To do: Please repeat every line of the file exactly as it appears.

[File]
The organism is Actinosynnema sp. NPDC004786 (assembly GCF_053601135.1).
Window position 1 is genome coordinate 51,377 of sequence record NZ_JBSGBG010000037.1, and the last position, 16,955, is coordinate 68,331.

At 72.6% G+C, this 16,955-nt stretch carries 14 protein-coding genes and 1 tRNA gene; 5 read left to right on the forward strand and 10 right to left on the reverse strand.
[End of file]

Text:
The organism is Actinosynnema sp. NPDC004786 (assembly GCF_053601135.1).
Window position 1 is genome coordinate 51,377 of sequence record NZ_JBSGBG010000037.1, and the last position, 16,955, is coordinate 68,331.

At 72.6% G+C, this 16,955-nt stretch carries 14 protein-coding genes and 1 tRNA gene; 5 read left to right on the forward strand and 10 right to left on the reverse strand.